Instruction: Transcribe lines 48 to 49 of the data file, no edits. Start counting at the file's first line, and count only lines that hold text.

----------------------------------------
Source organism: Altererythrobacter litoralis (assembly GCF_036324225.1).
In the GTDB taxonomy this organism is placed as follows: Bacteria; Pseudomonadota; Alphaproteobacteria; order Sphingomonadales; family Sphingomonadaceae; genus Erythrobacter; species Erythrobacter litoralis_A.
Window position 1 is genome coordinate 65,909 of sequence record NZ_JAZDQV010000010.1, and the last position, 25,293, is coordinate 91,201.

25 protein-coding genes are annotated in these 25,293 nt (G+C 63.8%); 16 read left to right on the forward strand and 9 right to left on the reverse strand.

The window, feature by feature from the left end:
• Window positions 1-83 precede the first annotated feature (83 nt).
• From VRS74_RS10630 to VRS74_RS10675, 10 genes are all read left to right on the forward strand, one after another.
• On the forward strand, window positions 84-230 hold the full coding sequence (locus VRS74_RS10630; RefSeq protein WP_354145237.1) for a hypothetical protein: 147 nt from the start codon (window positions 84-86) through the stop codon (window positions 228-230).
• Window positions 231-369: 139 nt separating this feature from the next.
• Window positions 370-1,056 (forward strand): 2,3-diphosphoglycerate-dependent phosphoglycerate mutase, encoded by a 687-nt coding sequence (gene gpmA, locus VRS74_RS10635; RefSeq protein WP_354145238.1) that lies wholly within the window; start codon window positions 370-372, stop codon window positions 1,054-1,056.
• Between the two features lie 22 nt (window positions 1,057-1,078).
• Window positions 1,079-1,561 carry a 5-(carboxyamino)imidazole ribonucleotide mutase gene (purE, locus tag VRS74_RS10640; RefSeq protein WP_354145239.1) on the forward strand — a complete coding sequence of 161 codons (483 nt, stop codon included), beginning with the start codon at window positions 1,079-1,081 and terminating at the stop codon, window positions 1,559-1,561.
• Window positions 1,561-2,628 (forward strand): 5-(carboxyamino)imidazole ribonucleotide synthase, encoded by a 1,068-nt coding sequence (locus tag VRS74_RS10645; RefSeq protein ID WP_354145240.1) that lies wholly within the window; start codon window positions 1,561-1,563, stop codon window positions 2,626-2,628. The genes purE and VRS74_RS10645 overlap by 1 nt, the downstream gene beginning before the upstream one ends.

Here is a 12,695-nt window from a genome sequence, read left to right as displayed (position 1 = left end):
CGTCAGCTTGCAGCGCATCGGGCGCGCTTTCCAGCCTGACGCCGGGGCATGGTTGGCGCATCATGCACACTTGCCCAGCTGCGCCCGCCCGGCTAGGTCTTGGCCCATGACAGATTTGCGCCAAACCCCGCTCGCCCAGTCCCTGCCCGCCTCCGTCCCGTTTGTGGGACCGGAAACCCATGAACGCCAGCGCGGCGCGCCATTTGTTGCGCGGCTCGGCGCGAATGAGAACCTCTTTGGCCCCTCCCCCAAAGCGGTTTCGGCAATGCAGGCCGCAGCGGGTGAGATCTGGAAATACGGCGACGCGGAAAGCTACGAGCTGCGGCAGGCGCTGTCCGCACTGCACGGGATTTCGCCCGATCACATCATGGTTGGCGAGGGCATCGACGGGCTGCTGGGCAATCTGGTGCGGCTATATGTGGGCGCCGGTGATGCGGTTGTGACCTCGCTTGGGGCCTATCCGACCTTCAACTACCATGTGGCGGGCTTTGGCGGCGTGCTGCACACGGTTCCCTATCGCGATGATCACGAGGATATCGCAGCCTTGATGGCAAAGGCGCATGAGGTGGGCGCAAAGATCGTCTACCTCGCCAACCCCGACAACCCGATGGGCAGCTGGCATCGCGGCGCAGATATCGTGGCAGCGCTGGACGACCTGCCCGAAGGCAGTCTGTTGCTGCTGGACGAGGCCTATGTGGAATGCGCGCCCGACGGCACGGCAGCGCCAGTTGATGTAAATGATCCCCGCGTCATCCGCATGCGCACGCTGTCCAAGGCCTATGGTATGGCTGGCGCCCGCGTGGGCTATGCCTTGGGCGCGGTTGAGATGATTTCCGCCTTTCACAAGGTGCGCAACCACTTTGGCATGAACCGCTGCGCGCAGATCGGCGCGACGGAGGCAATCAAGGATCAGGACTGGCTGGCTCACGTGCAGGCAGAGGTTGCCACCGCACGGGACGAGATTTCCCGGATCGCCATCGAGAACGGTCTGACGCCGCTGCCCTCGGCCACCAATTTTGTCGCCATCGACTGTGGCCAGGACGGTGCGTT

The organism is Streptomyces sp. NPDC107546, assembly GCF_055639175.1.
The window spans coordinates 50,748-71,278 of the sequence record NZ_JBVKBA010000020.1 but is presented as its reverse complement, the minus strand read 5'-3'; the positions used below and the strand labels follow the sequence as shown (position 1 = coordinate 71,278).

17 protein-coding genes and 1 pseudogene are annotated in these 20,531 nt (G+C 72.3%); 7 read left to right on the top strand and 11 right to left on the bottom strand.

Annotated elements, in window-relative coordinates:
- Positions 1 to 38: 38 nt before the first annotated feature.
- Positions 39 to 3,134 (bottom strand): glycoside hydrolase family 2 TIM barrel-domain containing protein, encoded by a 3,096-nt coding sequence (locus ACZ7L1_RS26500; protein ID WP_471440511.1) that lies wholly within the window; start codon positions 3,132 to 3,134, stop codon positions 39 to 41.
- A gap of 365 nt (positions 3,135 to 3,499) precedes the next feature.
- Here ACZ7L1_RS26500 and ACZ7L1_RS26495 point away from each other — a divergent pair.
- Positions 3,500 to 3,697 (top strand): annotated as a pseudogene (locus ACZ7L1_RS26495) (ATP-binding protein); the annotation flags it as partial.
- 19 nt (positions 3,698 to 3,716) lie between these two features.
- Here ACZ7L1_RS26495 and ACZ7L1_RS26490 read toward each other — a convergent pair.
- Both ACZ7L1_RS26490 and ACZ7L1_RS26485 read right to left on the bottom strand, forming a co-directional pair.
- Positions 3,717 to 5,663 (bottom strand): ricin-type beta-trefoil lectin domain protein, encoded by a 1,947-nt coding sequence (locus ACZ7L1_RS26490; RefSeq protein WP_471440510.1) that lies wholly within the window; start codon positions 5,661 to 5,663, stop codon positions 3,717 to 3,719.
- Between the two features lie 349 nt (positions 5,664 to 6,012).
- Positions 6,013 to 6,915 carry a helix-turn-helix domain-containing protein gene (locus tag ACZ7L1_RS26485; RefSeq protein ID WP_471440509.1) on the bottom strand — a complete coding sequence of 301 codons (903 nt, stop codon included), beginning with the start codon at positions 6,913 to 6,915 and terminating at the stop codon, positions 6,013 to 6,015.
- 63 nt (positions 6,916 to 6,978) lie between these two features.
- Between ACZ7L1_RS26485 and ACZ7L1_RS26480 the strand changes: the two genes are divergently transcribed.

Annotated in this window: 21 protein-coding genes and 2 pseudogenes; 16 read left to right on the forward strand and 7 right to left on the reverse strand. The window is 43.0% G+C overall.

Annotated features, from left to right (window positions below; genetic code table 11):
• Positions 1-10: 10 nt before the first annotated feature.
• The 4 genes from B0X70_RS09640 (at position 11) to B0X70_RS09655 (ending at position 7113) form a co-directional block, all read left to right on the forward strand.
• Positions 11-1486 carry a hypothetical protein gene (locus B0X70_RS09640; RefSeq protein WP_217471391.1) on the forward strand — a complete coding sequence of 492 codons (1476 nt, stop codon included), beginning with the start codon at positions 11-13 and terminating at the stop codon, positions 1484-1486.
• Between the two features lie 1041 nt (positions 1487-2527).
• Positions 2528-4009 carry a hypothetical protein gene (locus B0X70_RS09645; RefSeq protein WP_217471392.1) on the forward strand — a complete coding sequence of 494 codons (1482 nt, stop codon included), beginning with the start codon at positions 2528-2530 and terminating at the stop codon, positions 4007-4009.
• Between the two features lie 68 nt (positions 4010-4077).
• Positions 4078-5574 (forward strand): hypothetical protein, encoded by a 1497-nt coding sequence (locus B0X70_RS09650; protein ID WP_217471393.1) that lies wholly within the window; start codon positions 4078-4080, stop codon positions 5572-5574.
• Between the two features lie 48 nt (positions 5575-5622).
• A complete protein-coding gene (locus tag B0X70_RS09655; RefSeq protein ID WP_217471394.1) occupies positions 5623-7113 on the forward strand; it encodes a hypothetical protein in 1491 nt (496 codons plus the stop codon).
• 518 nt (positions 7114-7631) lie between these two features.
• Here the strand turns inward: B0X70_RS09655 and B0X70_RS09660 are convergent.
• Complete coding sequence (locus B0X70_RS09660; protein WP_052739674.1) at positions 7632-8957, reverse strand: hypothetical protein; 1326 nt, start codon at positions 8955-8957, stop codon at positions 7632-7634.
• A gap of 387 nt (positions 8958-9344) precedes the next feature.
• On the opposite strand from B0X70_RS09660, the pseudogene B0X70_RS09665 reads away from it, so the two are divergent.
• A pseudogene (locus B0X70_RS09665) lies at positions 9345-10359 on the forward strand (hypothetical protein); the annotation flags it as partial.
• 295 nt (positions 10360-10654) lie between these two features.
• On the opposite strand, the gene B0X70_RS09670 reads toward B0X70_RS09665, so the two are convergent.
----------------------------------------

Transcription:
• On the opposite strand from B0X70_RS09660, the pseudogene B0X70_RS09665 reads away from it, so the two are divergent.
• A pseudogene (locus B0X70_RS09665) lies at positions 9345-10359 on the forward strand (hypothetical protein); the annotation flags it as partial.